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Gravitational physics and gravitational wave detectsion with the SKA


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Title: Gravitational physics and gravitational wave detectsion with the SKA

Gravitational physics andgravitational wave
detectsionwith the SKA
Michael Kramer
ASTRONET - Liverpool, 18th June 2008
Gravitational physics with the SKA
SKA will be a superb instrument for fundamental
physics, e.g. - Equation-of-state of
dark energy - Changes of fundamental
constants - Neutrino mass -
Gravitational physics - etc.
Browse the very rich SKA Science Book and
the many updates in the literature Here
- Detection of gravitational waves -
Tests of theories of gravity in strong fields
Strong-field tests of gravity
Definition of strong field vs. weak fields (e.g.
Will 2006)
  • Simple 1PN approximation is no longer appropriate
  • Evolution of the system may be affected by grav
  • Highly relativistic orbital motion (vc)
  • Orbital motion can have imprints from the
    strong-field internal
  • gravity of the bodies (esp. for alternative
  • Pulsars probe strong-fields

Kramer et al. (2006)
  • Already very successfully using binary pulsars
  • E.g. Double Pulsar confirms GR at 5x10-4
  • However, more extreme systems exists in the
  • ? hunt for the
    PSR-BH systems!

Kramer et al. (2006)
Pulsar Black Hole Systems
  • Various types stellar BH, intermediate mass BH
    in globular clusters
  • and pulsars around
    super-massive BH in Galactic Centre
  • Qualitatively different probe for both GR and
    alternative theories

Limits on tensor-scalar theories
a binary pulsar with a black-hole companion has
the potential of providing a superb new probe of
relativistic gravity. The discriminating power of
this probe might supersede all its present and
foreseeable competitors (Damour
Esposito-Farese 1998)
Esposito-Farese (2008)
Testing Black Hole Properties
  • Use pulsar orbit as probe for intrinsic
    properties of BHs
  • Relativistic and classical spin-orbit coupling
    as the tool
  • Applicable to wide range of masses and orbits
  • Measurable

Black Hole spin measured via relativistic
SO-coupling, i.e. as wobble
of the orbit (scales with M2)
Black Hole quadrupole moment measured via
classical SO-coupling,
i.e. as transient timing signals (scales with
  • Not easy (needs SKA!), but allows us e.g. to
    test GR concepts of BHs
  • - Cosmic Censorship Conjecture
  • i.e. Non-existence of naked
    singularities (event horizons!)
  • - No-Hair theorem
  • i.e. Determination of BHs properties by
    mass, spin and charge

The SKA Sky Revolution
  • Galactic Census will yield 30,000 pulsars
    1,000 MSPs
  • Essentially all pulsars beaming towards Earth
  • Sample includes PSR-stellar BH systems as well
    as pulsar around SGR A
  • But also 1000 millisecond pulsars to directly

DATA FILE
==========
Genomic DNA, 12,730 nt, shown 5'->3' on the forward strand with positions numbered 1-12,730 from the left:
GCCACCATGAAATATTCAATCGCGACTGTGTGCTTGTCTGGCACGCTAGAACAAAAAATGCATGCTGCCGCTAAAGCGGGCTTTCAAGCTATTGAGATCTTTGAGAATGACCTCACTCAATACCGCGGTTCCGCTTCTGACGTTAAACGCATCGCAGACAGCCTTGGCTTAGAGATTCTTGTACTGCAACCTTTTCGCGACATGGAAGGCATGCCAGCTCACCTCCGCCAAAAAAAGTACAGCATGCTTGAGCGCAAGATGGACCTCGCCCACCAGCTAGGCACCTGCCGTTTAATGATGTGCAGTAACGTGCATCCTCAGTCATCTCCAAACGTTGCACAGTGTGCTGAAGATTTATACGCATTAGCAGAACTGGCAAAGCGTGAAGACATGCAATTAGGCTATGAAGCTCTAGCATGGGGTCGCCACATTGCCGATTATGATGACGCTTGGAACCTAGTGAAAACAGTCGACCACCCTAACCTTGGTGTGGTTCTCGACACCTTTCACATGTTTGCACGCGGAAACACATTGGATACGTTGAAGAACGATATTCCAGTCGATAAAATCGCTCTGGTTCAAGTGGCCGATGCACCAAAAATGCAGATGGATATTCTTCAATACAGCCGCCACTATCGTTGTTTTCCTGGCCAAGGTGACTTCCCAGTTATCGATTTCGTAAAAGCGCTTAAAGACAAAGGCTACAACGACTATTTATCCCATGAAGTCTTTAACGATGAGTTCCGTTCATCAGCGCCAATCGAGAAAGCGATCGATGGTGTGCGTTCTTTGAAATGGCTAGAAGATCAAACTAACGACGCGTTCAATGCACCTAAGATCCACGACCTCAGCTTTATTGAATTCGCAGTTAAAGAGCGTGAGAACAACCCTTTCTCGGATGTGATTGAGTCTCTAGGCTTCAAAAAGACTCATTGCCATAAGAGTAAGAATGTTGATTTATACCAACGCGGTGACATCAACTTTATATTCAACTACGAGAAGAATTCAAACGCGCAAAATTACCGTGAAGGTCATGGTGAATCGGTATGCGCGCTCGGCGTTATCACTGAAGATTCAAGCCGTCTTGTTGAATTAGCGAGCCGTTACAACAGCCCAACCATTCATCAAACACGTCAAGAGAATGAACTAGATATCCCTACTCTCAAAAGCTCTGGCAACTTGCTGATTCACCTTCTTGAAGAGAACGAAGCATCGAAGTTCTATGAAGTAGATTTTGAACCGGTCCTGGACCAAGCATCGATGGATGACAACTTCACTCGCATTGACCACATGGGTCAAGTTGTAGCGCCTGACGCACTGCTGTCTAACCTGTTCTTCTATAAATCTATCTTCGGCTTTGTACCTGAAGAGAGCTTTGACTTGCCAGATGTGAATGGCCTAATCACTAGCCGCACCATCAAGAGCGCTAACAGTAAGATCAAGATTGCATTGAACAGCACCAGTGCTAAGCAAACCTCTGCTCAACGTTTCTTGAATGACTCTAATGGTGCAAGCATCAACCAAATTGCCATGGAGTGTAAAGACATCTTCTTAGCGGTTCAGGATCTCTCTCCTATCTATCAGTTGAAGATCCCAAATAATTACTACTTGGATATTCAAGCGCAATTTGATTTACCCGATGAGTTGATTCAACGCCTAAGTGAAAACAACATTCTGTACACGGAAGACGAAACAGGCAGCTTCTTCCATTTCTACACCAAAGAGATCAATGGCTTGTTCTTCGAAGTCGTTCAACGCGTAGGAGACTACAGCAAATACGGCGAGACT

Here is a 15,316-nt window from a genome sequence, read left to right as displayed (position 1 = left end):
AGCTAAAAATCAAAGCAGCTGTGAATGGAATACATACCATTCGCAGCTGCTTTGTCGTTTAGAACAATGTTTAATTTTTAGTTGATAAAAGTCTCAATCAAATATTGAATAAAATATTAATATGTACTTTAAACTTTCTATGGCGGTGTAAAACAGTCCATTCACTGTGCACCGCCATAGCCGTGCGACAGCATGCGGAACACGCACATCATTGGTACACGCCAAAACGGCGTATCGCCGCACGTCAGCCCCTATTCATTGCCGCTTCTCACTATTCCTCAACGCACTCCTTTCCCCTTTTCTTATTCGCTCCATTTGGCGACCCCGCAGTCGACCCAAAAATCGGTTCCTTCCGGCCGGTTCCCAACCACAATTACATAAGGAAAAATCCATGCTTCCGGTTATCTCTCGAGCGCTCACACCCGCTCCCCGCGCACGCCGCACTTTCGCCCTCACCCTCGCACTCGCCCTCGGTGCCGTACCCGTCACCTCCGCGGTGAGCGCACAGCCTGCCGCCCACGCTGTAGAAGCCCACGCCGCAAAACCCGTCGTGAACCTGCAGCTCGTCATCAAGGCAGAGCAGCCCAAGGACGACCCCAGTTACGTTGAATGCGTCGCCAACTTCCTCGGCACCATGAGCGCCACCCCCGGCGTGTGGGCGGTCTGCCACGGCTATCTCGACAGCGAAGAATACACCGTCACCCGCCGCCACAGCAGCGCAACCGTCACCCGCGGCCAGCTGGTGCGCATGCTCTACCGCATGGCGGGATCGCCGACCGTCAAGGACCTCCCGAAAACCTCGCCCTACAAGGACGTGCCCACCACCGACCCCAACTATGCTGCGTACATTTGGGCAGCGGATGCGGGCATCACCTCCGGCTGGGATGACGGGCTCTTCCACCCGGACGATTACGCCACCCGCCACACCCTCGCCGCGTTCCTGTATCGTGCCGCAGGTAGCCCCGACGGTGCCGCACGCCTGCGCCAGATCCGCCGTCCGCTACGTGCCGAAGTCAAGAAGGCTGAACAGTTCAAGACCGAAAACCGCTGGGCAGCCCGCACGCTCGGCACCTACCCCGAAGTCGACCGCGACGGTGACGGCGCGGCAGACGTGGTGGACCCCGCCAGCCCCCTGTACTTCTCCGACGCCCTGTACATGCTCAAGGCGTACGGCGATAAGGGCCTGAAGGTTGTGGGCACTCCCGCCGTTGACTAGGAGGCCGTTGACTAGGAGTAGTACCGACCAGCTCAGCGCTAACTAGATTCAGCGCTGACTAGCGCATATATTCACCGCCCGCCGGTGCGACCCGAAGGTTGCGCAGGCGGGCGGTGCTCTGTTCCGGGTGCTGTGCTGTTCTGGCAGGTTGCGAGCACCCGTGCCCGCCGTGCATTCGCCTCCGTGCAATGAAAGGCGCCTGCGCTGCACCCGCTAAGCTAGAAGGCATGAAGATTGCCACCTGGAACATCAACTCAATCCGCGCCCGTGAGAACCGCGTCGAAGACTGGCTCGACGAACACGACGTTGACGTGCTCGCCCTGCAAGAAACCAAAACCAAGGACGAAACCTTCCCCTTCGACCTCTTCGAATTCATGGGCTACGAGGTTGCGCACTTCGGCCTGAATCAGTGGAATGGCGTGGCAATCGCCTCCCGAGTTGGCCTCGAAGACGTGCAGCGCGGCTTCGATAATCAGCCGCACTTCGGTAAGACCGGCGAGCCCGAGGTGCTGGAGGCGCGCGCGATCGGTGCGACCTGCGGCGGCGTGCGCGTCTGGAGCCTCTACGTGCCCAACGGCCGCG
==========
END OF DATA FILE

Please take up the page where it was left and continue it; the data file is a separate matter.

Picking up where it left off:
detect gravitational waves

Pulsars as Gravitational Wave Detectors
  • Pulsar timing is affected by the displacement of
    the pulsar and the Earth due to the presence of
    gravitational waves
  • Hence, pulsars or a combination of them as a
    Pulsar Timing Array act as a network of arms
    of a huge, sensitive cosmic gravitational wave
  • Perturbation in
  • space-time can be
  • detected in timing
  • residuals
  • Sensitivity as a
  • dimensionless strain

Pulsar Timing Array
Pulsars as Gravitational Wave Detectors
(Kramer et al. 2004)
  • PTA is sensitive to
  • nHz gravitational waves
  • as sensitive as LISA
  • Complementary to LISA,
  • LIGO and CMB-pol band
  • Expected sources
  • - binary super-massive
  • black holes
  • - Cosmic strings
  • - Cosmological sources
  • Types of signals
  • - stochastic (multiple)
  • - periodic (single)
  • - burst (single)

Example 1 Single source detection
  • Single binary super-massive black hole produces
    periodic signal
  • Signal contains information from two distinct
    epochs t and t-d/c
  • Characteristic signal in timing data

Pulsar timing residuals (cf. Jenet at al. 2006)
Example 2 Stochastic background
  • Strongest signal expected from binary
    super-massive black holes in
  • early galaxy evolution
  • Amplitude depends on merger rate, galaxy
    evolution and cosmology
  • Resulting stochastic background detectable from
    displacement of
  • Earth in correlation of timing residuals with
    sky position
  • Shape of correlation function
  • depends on theory of gravity
  • and GW polarization
  • Experiment rather difficult
  • today but easy with the SKA!!

Figure provided by F. Jenet
  • SKA will improve over current PTA experiments by
    at least four
  • orders of magnitude GW science at nHz-range
    becomes easy!
  • For instance
  • definite answer on existence of cosmic strings
  • stringent limit on graviton mass
  • - single source detection likelihood increases
    from lt2 (now) to gt90
  • Pulsars orbiting BHs can probe their properties
    for different masses
  • mass, spin and quadrupole moment
  • test of cosmic censorship conjecture
  • testing no-hair theorem
  • unique tests of alternative theories
  • Besides unique science, many synergies
  • and complementarities to other future
    facilities e.g. LISA, XEUS, GAIA
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